The currency outside the banking sector declined by 6.69 percent to N2.65 trillion in November 2022 from N2.84 trillion in October 2022, when the naira redesign was announced, according to data from the Central Bank of Nigeria.
Between the end of October 2022 and the end of November, currency in circulation reduced by 3.95 percent from N3.29 trillion to N3.16 trillion.
There are a lot of complaints and dissatisfaction expressed by Nigerians who have not been able to access the redesigned naira notes since it was rolled out on December 15, 2022.
Visits to some bank branches on Friday revealed that lenders were still paying heavily with old naira notes, 25 days to the deadline for the return of old banknotes.
After receiving a letter from their head offices, some banks immediately stopped over-the-counter disbursement of the new naira notes.
“Stop paying with new naira, there is a letter from the head of operation that we should load the ATM with new and old notes. The order is from the CBN and it says effective immediately,” a tier two bank branch manager told one of the cashiers.
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The manager said there was not enough new naira as the branch received N10 million pack and has since then been rationing it among customers. She told the customer that the ATMs will start dispensing the new note on Monday.
“We do not have the new notes. You can check next week,” one of the cashiers in a bank hall at Iganmu, Lagos said.
Ayodeji Ebo, managing director/CBO, Optimus by Afrinvest, explained that the delay may be due to logistics as it takes a longer time for full replacement to happen.
“I am sure the CBN will assess the situation at the end of this month and determine if to shift the cut-off date,” he said.
However, the CBN said there will be no timeline extension. “So customers are advised to ensure they deposit all the N200, N500 and N1,000 Banknotes in their possession before the deadline of January 31, 2023.”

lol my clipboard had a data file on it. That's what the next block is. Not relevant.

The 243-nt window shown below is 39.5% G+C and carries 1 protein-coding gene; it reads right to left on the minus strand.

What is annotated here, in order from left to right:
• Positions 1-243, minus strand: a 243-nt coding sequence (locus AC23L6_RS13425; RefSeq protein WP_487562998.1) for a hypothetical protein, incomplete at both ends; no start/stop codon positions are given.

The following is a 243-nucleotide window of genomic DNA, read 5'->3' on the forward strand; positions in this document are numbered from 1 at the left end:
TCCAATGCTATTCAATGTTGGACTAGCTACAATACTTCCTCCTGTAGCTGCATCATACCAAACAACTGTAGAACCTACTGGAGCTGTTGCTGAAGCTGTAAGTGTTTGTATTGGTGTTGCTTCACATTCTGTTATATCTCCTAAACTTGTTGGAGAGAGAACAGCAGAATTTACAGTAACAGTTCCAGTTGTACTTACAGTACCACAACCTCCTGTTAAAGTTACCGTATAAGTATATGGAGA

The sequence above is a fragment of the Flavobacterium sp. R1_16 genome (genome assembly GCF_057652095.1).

Aba residents received the directive of the CBN to commercial banks to start loading ATMs with new notes with mixed feelings. Some see it as a good development, while some are indifferent.
Thompson Ezikiell, a media representative, based in Aba, noted that the new notes are currently not available and wondered how that would be possible in a few days. “If you go to the bank and request for N10,000, they will give you N8,000 of the old notes and N2,000 of the new notes, Ezikiell said.
Ken Anyanwu, national secretary, Association of Leather and Allied Industrialists of Nigeria (ALAIN) said it will be a welcome development, because the expiration date for the withdrawal of the old notes is near.
He however stated that commercial banks are still paying out old notes. “I withdrew N100,000 a few days ago and all the cash was still the same old notes”.
Investigation further showed that there is slow pace in the return of old notes into the banking system by customers, as the deadline draws close. In addition, many of the bank branches do not operate on Saturday to accept old notes deposits, as directed by the CBN.
The apex bank ordered the printing of 500 million pieces of new naira notes in the first contract of the redesign project, which rolled out on December 15, 2022, Aisha Ahmad, CBN, deputy governor in charge of financial system stability, told House of Representatives hearing on implementation of CBN cashless policy and the new withdrawal limits, on December 22, 2022.
The CBN on October 26, 2022 announced that higher denominations of the Naira including N200, N500 and N1,000 would be redesigned and introduced into the economy from December 15, 2022 while commercial banks were directed to return existing denominations to the CBN.
The new naira became a legal tender on December 15, 2022, after it was unveiled by President Muhammadu Buhari on November 23, this year.
Further to the launch of the redesigned naira notes, the CBN reviewed the cash withdrawal limit for individuals to N500,000 from N100,000 and that of corporate organisations to N5 million from N3 million.
The CBN also ordered banks to load only N200 notes and lower denominations into their ATMs. But a visit to some of the banks’ ATMs showed that the lenders are yet to configure their ATM machines to dispense lower denominations.